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Courage and Vulnerability: Lady Vol swimmer shares mental health journey

Senior Kaitlin Harty is sharing her struggle with her own mental health to inspire others.

KNOXVILLE, Tenn. — Lady Vol swimming and diving senior Kaitlin Harty's favorite quote comes from a friendly neighbor in a red sweater - Mister Rogers. 

“Anything that’s human is mentionable, and anything that is mentionable can be more manageable. When we can talk about our feelings, they become less overwhelming, less upsetting, and less scary. The people we trust with that important talk can help us know that we are not alone.” 

"It basically sums up what I believe, the more that you talk about something and the more you get into depth about the things, the more you understand what's happening," Harty said.

There's a lot happening for the senior. Originally from Massachusetts, Harty started swimming at Texas before transferring to Tennessee. 

"You know, I really liked the brighter color orange which was like the main reason why I transferred," she joked.

Harty's journey goes far beyond miles traveled and switching shades of orange. She was diagnosed with clinical depression and a mild generalized anxiety disorder her freshman year of college.

"Feeling helpless and feeling unwanted and unloved," Harty said.

It took a toll on her, almost more physically than emotionally. A weight she carried every day.

"I would have random spurts of an anxiety attack, where my heart would beat really really fast, my hands would be really clammy and I felt like I was being suffocated, like walls were basically caving in on me."

Troubled waters, underneath a calm surface.

"They were very dark, there was definitely a very lengthy period of my life where I just felt very isolated and ostracized," Harty said.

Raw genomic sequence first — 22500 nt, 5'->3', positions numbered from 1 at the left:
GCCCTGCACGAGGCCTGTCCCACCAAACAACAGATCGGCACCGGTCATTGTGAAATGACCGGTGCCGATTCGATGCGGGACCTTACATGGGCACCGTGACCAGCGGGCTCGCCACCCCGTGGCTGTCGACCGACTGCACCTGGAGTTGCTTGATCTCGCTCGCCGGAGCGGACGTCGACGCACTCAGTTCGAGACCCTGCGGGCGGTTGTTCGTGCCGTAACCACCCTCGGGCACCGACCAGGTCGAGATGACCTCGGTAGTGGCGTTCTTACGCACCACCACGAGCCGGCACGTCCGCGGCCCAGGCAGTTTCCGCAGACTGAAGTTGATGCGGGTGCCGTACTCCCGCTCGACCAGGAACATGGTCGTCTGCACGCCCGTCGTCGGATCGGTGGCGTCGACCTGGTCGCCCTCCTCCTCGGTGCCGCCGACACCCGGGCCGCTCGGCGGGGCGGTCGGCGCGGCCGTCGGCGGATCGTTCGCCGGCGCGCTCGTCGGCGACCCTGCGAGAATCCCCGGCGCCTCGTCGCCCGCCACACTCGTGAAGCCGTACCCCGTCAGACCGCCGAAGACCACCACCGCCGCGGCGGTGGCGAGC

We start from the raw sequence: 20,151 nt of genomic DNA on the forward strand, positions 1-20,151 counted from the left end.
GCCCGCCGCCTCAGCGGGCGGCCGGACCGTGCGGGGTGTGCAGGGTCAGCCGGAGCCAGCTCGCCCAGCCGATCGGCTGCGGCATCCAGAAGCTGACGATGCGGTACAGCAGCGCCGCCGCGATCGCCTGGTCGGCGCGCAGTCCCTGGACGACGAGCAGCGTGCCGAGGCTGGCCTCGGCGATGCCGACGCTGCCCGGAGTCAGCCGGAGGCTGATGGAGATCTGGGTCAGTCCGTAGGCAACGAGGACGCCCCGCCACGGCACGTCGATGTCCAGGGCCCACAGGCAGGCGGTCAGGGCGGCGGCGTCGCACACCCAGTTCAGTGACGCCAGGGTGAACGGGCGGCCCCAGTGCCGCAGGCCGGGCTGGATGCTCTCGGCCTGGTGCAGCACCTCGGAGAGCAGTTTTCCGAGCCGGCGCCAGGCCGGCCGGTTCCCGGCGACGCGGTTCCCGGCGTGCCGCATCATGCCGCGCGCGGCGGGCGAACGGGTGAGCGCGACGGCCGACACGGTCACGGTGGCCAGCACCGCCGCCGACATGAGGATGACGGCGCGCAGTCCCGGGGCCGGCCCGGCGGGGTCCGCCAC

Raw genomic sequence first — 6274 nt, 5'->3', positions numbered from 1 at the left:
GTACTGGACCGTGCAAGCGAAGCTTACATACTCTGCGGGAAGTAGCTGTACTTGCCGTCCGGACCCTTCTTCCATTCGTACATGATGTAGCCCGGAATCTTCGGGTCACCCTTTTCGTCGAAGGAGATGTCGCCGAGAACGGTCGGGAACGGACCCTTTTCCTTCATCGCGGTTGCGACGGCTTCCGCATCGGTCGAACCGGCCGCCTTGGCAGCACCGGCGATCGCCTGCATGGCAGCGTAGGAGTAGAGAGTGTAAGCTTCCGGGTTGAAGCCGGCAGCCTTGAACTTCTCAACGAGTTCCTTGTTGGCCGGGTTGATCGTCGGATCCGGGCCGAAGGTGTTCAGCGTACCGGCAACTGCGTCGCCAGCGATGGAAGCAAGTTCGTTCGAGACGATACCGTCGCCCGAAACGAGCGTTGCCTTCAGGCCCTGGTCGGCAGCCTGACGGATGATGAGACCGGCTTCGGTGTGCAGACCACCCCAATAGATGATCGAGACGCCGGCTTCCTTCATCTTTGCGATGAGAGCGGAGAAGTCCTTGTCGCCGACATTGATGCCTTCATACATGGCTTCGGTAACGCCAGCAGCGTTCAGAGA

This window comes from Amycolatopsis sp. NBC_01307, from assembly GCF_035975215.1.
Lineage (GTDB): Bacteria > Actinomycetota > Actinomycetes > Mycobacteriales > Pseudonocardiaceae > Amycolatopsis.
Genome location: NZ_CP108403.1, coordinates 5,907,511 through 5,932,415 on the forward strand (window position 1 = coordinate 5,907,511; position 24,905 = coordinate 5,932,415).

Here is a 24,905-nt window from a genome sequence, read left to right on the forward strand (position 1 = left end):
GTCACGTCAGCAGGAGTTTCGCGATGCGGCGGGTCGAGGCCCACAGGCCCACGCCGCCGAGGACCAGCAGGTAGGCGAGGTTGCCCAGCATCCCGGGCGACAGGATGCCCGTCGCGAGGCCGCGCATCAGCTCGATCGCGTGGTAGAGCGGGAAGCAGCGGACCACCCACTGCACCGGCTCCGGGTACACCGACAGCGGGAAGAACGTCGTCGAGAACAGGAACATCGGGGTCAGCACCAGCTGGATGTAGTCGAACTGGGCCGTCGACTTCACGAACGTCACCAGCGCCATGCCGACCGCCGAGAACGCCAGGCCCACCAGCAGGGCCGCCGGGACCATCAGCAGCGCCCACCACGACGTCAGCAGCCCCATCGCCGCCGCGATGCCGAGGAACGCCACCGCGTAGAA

But Harty's story is one of growth. Through a combination of therapy and medication, she's found peace.

"The more vulnerable that you do make yourself, the more courageous you're going to be, because you don't get better just by sitting back and being silent."

The silence truly ended for Harty in May, which just so happens to be Mental Health Awareness Month. After a recommendation from her therapist, Director of Mental Health and Wellness at UT Kristen Martin, Harty decided to take part in a series of videos from the Tennessee Athletics Department with one centralized theme: You are not alone.

RELATED | Vols quarterback Brian Maurer shares struggle with depression

"The most important thing is to realize there are so many other people going through these situations," Harty said. "The second you do start to speak about it, you'll realize how many other people are right there with you and are going to fight that battle along your side." 

A reminder of what a man in a red sweater once said, with an addition from a woman in an orange swim cap.

“Anything that’s human is mentionable, and anything that is mentionable can be more manageable..." ---- "Anything that is manageable should be talked about."

If you or a loved one are struggling with your own mental health, there are always resources available to you. The National Institute of Mental Health has many option available. You can find them by clicking here.